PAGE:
When the Lord attained enlightenment and achieved his high purpose, he decided to teach what he had realized to others, rather than enjoy the happiness of liberation alone. The Lord did this for the good of the many, for the welfare of the many, out of compassion of the world.
When he heard that Angulimala was waylaying travelers and murdering them, the Lord disregarded the dangers of the lonely roads and went to teach him the Dhamma of peace. He did this for the good of the many, for the welfare of the many, out of compassion of the world.
When the Lord could have partaken in royal banquets, he was content to eat scraps and simple fare. He could have worn cloth of gold gowns but he was satisfied with a robe of rags. The Lord did this for the good of the many, for the welfare of the many, out of compassion of the world.
Disregarding the heat and dust of Summer and the icy winds of the Winter, the Lord traversed long roads and paths, byways and jungle tracks, to teach the Dhamma to one and all. He undertook such journeys for the good of the many, for the welfare of the many, out of compassion of the world.
Although abused by Asurinda, denied alms by the people of Pancasala, and mocked by the ascetic Nigrodha, the Lord never turned his back on the hostile, but remained open and friendly. He acted thus for the good of the many, for the welfare of the many, out of compassion of the world.

Saturday, December 17, 2011

Indonesian Extras I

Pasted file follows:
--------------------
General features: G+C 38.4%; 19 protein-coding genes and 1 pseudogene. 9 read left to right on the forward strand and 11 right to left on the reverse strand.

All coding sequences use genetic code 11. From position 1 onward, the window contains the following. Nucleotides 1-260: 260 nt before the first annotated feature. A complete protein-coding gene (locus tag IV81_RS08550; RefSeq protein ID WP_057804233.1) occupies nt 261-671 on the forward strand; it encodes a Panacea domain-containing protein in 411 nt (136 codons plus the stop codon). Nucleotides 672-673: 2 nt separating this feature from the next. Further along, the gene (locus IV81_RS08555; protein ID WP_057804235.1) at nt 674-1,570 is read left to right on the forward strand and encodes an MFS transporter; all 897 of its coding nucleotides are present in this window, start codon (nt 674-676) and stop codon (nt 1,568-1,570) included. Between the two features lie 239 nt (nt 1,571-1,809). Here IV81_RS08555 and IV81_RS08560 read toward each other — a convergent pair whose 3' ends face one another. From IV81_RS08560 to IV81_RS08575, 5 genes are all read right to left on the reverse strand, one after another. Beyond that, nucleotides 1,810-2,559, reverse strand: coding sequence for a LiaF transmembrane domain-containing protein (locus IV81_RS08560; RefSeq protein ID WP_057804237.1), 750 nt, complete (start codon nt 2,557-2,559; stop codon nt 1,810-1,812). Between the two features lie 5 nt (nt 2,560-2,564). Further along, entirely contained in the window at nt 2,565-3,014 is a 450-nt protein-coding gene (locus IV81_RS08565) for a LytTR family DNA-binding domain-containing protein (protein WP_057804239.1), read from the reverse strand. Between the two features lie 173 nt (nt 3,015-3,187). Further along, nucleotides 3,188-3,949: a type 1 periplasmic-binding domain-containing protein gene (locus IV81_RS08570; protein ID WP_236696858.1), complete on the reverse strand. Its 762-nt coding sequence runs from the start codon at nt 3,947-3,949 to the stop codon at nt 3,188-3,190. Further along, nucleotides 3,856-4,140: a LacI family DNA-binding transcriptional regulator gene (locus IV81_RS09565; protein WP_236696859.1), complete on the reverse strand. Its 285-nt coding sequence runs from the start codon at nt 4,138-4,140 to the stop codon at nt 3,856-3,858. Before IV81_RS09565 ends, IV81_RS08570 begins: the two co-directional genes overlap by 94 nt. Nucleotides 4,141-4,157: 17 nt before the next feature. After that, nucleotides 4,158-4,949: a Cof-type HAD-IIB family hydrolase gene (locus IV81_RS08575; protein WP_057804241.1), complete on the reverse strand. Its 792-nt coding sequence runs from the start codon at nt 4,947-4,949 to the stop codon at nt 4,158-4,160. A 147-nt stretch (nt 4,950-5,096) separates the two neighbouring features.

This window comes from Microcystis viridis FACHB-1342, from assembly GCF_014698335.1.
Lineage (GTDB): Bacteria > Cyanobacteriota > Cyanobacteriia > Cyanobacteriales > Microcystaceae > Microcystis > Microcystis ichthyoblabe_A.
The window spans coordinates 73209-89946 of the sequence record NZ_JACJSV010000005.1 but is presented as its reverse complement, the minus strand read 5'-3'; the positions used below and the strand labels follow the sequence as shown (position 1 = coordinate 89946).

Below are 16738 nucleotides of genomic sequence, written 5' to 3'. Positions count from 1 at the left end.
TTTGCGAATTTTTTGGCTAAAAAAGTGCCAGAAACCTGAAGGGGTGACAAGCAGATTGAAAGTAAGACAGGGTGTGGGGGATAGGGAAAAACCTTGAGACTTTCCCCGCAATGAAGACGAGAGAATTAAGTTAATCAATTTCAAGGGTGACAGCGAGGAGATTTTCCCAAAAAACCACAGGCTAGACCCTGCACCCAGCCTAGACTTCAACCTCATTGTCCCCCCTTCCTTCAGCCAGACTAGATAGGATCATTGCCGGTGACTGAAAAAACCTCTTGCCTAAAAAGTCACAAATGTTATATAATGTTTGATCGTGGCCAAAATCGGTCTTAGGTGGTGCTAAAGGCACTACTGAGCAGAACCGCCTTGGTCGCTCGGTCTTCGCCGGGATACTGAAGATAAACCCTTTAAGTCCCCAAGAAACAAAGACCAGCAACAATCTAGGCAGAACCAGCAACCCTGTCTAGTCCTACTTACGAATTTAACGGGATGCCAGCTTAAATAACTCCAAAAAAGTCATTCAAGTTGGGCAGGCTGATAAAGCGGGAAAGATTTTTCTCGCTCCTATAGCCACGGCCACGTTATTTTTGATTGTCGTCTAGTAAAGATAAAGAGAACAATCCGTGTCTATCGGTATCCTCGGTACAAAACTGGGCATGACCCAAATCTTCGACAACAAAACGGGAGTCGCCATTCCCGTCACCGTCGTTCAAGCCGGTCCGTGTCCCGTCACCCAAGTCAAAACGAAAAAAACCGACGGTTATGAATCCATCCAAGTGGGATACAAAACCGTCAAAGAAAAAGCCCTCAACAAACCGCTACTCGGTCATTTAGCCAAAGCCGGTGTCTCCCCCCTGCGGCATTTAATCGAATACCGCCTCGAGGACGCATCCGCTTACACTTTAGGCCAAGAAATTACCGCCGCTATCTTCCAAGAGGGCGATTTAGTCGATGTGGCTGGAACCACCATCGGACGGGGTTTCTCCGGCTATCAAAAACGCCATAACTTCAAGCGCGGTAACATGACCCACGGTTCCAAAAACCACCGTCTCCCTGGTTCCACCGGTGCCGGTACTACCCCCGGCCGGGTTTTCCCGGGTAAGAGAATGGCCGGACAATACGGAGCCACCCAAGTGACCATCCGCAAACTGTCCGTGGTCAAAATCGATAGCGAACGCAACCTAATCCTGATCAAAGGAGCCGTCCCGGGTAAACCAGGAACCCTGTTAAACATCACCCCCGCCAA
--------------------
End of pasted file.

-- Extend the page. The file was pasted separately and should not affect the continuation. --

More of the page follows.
The year is coming to an end so I am clearing some of the photos I have taken in the last 12 months. In October I was in Indonesia to give some talks but mainly for last minute checking for my new book, a guide book to the great Buddhist temple of Borobudur. During my previous trip there I was astonished to discover that although there are a dozen or so guide books to the temple as a whole, there is none explaining the 120 panels depicting the life of the Buddha. So I have written one. Arriving in Yogyakarta for final checking I went to meet Ven. Pannavaro, former Sangha Nayaka of Indonesia, only to discover he had just assisted a Dutch scholar in writing a guide book similar to mine. He showed me the book then we went to Mendut to see some sculptures there and then we caught up on all the news. While in Yogyakarta I gave some talks as well as later in Jakarta.

Thursday, December 15, 2011

Indonesian Extras II

Here are pictures of two panels from Borobudur illustrating the famous Sasa Jataka (No.316). Four friends, a monkey, a jackal, an otter and rabbit (for reasons I cannot understand sasa is always translated as hare) vow that during the coming Uposatha they will be especially generous. Sakra, king of the gods, hears their resolution and to test them transforms himself into a wandering brahmin begging for alms. Each of the first three animals give him food but as the rabbit has nothing to offer other than grass, inedible to humans, he asks the Brahman to kindle a fire, then jumps into it, intending to provide the brahman with a roast dinner (note the fire in the second panel). Having passed the test Sakra makes the flames burn cool and the rabbit is saved. It’s a charming story but with slightly troubling implications. It is the only story in the Pali tradition of someone voluntary giving his life as an offering, as opposed to giving it to actually save the life or lives of others. Mahayana took this idea to its most illogical, not to say grotesque extreme, with stories of bodhisattvas giving their skin, limbs, blood and lives at the drop of a hat (or perhaps better, a turban), sometimes for the most trivial reasons and where some less dramatic alternative could easily have been thought of.

Here are a few more photos of Borobudur panels and of less commonly visited temples around Yogjakarta.

Wednesday, December 14, 2011

Indonesian Extras III

Here are a few photos taken at the wonderful botanical gardens at Bogor, Indonesia. I always wondered where they get sausages from. Now I know!

Tuesday, December 13, 2011